In Coronation Street there is a character who never refers to the UK capital as plain old “London”. It always has to be “that London” to emphasise how alien the place can seem to those outside its boundaries. Men are from Mars, women are from Venus, but Londoners? What planet are they from?

I did not have Gordon Brown down as a Corrie watcher. At a push, Emmerdale. Definitely not Hollyoaks. But it turns out the former Prime Minister is on the same page in politics as Sean the barman in Coronation Street. Both use the city of nine million people as a handy shorthand.

Mr Brown has been thinking a lot lately about London and its relationship with the rest of the UK. (Fair enough, there was all that time to fill during the Coronation ceremony. What else was he to do - talk to Liz Truss about the finer points of endogenous growth theory?)

His think tank, Our Scottish Future, has commissioned polling on the subject, and there is a rally planned for this Thursday in Edinburgh, where speakers will include Anas Sarwar, Scottish Labour leader, Mark Drakeford, the First Minister of Wales, Andy Burnham, the mayor of Greater Manchester, and Tracy Brabin, mayor of West Yorkshire.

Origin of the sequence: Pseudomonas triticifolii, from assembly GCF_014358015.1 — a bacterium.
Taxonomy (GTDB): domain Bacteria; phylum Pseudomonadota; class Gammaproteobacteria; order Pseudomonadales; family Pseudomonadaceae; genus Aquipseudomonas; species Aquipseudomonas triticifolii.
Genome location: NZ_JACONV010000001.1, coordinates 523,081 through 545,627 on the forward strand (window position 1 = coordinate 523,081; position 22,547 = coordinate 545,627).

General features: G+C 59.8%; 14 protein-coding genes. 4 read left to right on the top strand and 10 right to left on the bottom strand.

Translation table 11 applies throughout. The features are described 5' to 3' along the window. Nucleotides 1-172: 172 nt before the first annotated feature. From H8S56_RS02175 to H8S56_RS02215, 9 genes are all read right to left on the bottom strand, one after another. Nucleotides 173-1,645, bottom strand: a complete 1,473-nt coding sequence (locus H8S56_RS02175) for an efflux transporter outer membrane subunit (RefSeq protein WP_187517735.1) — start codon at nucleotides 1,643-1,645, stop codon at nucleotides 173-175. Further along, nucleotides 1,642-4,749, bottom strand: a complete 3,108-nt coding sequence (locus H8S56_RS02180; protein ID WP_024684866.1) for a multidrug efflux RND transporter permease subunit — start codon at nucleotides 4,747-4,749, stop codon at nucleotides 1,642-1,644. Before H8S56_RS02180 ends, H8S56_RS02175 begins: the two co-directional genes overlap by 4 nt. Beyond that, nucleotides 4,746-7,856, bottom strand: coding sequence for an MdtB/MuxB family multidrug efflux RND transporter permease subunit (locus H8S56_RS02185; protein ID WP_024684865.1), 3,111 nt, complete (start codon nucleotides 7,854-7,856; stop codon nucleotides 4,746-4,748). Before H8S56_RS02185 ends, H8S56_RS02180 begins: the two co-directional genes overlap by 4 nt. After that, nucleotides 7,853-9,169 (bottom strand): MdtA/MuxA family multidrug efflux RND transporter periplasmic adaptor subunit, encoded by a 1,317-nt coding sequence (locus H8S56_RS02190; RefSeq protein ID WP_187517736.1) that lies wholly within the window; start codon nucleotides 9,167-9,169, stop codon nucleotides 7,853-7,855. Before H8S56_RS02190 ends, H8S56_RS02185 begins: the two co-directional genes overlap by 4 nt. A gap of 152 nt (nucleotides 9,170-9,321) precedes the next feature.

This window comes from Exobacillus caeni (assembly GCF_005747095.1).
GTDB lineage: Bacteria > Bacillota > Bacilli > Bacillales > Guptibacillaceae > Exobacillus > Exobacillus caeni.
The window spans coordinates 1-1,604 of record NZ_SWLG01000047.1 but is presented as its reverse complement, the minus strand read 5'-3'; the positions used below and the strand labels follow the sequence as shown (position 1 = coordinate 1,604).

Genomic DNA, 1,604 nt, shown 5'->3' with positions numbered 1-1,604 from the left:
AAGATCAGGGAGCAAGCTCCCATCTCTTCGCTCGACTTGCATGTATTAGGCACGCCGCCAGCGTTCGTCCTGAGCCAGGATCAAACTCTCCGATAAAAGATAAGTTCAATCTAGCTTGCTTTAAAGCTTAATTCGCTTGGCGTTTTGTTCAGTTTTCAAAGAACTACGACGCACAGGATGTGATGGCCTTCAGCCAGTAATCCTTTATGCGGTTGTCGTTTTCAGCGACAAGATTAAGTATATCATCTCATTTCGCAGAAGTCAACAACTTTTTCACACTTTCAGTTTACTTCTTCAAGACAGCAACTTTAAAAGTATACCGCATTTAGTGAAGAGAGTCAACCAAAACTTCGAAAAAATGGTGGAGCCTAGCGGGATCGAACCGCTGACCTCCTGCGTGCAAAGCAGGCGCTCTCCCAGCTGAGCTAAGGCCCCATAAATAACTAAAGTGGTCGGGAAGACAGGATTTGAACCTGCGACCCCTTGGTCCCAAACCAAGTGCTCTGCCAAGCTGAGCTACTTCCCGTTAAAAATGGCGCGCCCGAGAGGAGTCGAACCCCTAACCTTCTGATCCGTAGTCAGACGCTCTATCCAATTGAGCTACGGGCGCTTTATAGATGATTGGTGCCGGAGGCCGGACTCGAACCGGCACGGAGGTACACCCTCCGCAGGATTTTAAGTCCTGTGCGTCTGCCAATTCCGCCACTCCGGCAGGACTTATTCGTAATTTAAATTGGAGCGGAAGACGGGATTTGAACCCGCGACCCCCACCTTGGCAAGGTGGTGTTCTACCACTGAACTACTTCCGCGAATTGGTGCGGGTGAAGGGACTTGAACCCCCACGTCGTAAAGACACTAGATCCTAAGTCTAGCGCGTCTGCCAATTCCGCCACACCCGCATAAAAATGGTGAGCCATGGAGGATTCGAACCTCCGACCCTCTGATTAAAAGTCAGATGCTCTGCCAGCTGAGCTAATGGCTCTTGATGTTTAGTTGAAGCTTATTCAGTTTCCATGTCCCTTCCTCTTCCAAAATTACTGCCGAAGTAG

READ MORE: Edinburgh trams inquiry trundles into view

The FocalData poll of 1000 people asked Scots how they felt about the nations and regions of the UK. Did they share a bond with certain communities, and if so which ones?

Some 58 per cent felt sympatico with Geordies, 57 per cent with the Welsh and 46 per cent with Liverpudlians. Contrast this with attitudes towards Londoners. Only 17% of Scots felt a common bond with them, while 65% did not.